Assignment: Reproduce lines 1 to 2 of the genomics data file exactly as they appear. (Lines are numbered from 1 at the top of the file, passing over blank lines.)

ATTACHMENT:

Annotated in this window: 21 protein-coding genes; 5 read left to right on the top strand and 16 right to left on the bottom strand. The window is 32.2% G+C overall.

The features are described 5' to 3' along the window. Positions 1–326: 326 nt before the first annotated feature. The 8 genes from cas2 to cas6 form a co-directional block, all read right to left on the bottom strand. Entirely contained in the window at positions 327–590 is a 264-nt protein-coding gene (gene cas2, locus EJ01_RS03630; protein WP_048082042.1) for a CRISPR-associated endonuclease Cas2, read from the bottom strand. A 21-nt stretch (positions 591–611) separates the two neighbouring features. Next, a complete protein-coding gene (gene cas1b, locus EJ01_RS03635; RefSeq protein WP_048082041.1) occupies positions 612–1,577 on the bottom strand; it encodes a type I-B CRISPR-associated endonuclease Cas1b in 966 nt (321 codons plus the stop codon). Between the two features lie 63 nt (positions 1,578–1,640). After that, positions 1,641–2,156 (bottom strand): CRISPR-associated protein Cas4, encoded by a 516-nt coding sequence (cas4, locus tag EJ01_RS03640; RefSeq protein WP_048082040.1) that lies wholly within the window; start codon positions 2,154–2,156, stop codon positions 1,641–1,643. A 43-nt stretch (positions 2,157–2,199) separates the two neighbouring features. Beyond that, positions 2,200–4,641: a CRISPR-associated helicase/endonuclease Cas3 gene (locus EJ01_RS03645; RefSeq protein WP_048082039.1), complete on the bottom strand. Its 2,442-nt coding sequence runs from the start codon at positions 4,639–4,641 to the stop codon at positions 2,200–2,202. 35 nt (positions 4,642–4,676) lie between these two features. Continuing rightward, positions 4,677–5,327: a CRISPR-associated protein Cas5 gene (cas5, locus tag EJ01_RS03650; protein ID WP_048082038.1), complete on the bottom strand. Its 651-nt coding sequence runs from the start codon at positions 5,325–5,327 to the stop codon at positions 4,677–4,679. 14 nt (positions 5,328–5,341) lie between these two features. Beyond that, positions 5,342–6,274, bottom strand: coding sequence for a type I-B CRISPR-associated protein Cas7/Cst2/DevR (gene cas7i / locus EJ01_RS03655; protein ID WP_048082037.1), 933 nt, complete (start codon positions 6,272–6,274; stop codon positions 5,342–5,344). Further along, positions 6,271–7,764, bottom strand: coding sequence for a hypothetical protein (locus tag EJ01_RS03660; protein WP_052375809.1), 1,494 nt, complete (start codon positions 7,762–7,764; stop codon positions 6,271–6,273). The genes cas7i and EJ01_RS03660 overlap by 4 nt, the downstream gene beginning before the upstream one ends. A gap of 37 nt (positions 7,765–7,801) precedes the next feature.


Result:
Annotated in this window: 21 protein-coding genes; 5 read left to right on the top strand and 16 right to left on the bottom strand. The window is 32.2% G+C overall.

The features are described 5' to 3' along the window. Positions 1–326: 326 nt before the first annotated feature. The 8 genes from cas2 to cas6 form a co-directional block, all read right to left on the bottom strand. Entirely contained in the window at positions 327–590 is a 264-nt protein-coding gene (gene cas2, locus EJ01_RS03630; protein WP_048082042.1) for a CRISPR-associated endonuclease Cas2, read from the bottom strand. A 21-nt stretch (positions 591–611) separates the two neighbouring features. Next, a complete protein-coding gene (gene cas1b, locus EJ01_RS03635; RefSeq protein WP_048082041.1) occupies positions 612–1,577 on the bottom strand; it encodes a type I-B CRISPR-associated endonuclease Cas1b in 966 nt (321 codons plus the stop codon). Between the two features lie 63 nt (positions 1,578–1,640). After that, positions 1,641–2,156 (bottom strand): CRISPR-associated protein Cas4, encoded by a 516-nt coding sequence (cas4, locus tag EJ01_RS03640; RefSeq protein WP_048082040.1) that lies wholly within the window; start codon positions 2,154–2,156, stop codon positions 1,641–1,643. A 43-nt stretch (positions 2,157–2,199) separates the two neighbouring features. Beyond that, positions 2,200–4,641: a CRISPR-associated helicase/endonuclease Cas3 gene (locus EJ01_RS03645; RefSeq protein WP_048082039.1), complete on the bottom strand. Its 2,442-nt coding sequence runs from the start codon at positions 4,639–4,641 to the stop codon at positions 2,200–2,202. 35 nt (positions 4,642–4,676) lie between these two features. Continuing rightward, positions 4,677–5,327: a CRISPR-associated protein Cas5 gene (cas5, locus tag EJ01_RS03650; protein ID WP_048082038.1), complete on the bottom strand. Its 651-nt coding sequence runs from the start codon at positions 5,325–5,327 to the stop codon at positions 4,677–4,679. 14 nt (positions 5,328–5,341) lie between these two features. Beyond that, positions 5,342–6,274, bottom strand: coding sequence for a type I-B CRISPR-associated protein Cas7/Cst2/DevR (gene cas7i / locus EJ01_RS03655; protein ID WP_048082037.1), 933 nt, complete (start codon positions 6,272–6,274; stop codon positions 5,342–5,344). Further along, positions 6,271–7,764, bottom strand: coding sequence for a hypothetical protein (locus tag EJ01_RS03660; protein WP_052375809.1), 1,494 nt, complete (start codon positions 7,762–7,764; stop codon positions 6,271–6,273). The genes cas7i and EJ01_RS03660 overlap by 4 nt, the downstream gene beginning before the upstream one ends. A gap of 37 nt (positions 7,765–7,801) precedes the next feature.